The Weißhaar book is to be avoided, unless you already have a thorough background in violin restoring. On the one hand it treats you like a baby, and tells you what a tree looks like, on the other hand it encourages you to do quite unnecessary and irreversible repairs/vandalism on old violins

I happen to think that the Weisshaar book is a pretty good resource, while also granting that repair and restoration have taken major steps since that book was first published, around 30 years ago.

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36 minutes ago, jacobsaunders said:

The Weißhaar book is to be avoided, unless you already have a thorough background in violin restoring. On the one hand it treats you like a baby, and tells you what a tree looks like, on the other hand it encourages you to do quite unnecessary and irreversible repairs/vandalism on old violins

I'll agree with David's point of view.  I also think we should acknowledge that just about anything remotely resembling "restoration" involves at least some degree of vandalism.  They would probably all be better off if we just set them aside and quit playing them etc.

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31 minutes ago, Mark Norfleet said:

I'll agree with David's point of view.  I also think we should acknowledge that just about anything remotely resembling "restoration" involves at least some degree of vandalism.  They would probably all be better off if we just set them aside and quit playing them etc.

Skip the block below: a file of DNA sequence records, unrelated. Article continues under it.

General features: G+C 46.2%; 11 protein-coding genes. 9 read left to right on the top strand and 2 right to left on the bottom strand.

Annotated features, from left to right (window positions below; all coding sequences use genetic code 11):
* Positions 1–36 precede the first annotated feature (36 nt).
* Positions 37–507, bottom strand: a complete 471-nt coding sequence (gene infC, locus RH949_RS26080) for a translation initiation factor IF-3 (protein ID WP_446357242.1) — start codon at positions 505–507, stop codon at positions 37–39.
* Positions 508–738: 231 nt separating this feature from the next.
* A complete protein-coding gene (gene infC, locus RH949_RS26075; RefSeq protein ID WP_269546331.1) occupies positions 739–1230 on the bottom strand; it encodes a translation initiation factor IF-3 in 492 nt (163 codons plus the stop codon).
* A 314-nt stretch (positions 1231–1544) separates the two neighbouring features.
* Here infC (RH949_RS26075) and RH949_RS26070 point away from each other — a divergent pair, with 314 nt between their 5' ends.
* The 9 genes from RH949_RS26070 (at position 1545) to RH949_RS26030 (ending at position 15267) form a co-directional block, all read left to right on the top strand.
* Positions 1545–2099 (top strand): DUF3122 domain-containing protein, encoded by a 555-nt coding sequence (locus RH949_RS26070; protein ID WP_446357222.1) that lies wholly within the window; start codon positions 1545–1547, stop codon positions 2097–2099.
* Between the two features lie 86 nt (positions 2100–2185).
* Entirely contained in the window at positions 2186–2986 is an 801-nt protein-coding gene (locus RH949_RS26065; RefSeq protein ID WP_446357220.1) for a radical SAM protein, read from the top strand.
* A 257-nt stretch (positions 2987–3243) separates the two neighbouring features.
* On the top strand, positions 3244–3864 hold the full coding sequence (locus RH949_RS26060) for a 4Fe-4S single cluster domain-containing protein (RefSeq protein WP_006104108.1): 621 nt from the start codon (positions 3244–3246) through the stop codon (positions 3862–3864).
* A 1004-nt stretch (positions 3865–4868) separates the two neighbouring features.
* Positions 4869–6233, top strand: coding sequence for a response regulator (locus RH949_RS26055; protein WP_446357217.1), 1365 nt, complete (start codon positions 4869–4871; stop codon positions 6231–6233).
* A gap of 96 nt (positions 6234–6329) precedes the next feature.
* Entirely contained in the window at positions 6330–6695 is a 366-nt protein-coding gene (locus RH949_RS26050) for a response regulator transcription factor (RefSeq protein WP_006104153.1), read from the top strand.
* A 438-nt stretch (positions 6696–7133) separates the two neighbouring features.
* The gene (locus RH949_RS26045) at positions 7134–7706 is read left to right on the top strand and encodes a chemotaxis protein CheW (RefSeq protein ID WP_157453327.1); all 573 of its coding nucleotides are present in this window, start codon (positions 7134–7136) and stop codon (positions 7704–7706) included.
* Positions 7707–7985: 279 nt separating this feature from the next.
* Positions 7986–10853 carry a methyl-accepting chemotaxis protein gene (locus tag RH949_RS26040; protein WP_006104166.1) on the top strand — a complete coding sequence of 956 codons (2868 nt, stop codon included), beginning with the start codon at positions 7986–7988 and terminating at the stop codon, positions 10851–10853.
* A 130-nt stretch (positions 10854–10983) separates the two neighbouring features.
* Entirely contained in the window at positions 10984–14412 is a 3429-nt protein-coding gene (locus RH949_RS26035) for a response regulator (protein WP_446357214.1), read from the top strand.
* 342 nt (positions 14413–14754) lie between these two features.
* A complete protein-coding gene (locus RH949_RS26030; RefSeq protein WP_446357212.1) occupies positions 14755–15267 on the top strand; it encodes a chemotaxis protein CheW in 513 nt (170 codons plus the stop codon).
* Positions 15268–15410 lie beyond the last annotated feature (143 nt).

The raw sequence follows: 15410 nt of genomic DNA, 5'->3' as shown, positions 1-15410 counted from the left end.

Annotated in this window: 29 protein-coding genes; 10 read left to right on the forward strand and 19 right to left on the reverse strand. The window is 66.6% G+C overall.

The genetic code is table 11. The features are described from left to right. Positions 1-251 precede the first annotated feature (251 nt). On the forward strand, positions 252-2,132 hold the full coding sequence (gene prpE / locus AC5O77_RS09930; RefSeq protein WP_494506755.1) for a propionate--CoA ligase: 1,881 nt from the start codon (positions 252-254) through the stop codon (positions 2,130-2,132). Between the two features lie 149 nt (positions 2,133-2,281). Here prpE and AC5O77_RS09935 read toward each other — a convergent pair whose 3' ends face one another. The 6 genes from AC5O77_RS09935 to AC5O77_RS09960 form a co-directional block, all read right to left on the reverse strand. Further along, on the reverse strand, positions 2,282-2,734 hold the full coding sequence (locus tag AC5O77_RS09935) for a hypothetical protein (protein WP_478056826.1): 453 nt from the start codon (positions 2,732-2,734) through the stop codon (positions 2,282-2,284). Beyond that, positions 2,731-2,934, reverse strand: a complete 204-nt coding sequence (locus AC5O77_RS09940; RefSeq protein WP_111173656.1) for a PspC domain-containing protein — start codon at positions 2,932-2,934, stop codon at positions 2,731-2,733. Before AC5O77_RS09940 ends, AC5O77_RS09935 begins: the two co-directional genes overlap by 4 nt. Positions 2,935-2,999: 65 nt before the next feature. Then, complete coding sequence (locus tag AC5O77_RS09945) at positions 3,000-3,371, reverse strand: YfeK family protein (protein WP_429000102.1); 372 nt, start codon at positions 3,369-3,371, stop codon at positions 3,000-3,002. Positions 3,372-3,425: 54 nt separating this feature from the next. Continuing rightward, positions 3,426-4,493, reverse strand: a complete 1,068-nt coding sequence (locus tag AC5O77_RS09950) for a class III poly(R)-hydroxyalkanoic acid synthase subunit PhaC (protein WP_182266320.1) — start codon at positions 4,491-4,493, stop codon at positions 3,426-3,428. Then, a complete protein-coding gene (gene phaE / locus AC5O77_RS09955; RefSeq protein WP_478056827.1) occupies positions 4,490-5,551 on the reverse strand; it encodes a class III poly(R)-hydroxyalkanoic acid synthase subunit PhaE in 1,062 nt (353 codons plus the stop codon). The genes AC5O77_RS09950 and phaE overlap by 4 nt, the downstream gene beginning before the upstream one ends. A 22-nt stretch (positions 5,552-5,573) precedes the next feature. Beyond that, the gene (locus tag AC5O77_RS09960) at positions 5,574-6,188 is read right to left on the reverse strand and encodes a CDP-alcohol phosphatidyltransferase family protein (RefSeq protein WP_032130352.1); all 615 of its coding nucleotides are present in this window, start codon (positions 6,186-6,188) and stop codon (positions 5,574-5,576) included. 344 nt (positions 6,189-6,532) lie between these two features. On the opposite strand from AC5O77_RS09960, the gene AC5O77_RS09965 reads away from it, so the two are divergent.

I suppose I do too from his “point of view”. He is a grown up, with decades in the trade, and will know how to use it, and what to ignore. It becomes a recipe for disaster when used by novices who think that violin restorers are expensive bullshiters, and that they can cut the corner of having to learn the trade in the traditional way by buying a book.

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52 minutes ago, jacobsaunders said:

I suppose I do too from his “point of view”. He is a grown up, with decades in the trade, and will know how to use it, and what to ignore. It becomes a recipe for disaster when used by novices who think that violin restorers are expensive bullshiters, and that they can cut the corner of having to learn the trade in the traditional way by buying a book.

I get that, and it was a bit baffling to me when Hans Weisshaar put out a "repair manual", after decades of having taken the position that "a little knowledge is a dangerous thing".

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2 hours ago, David Burgess said:

I happen to think that the Weisshaar book is a pretty good resource, while also granting that repair and restoration have taken major steps since that book was first published, around 30 years ago.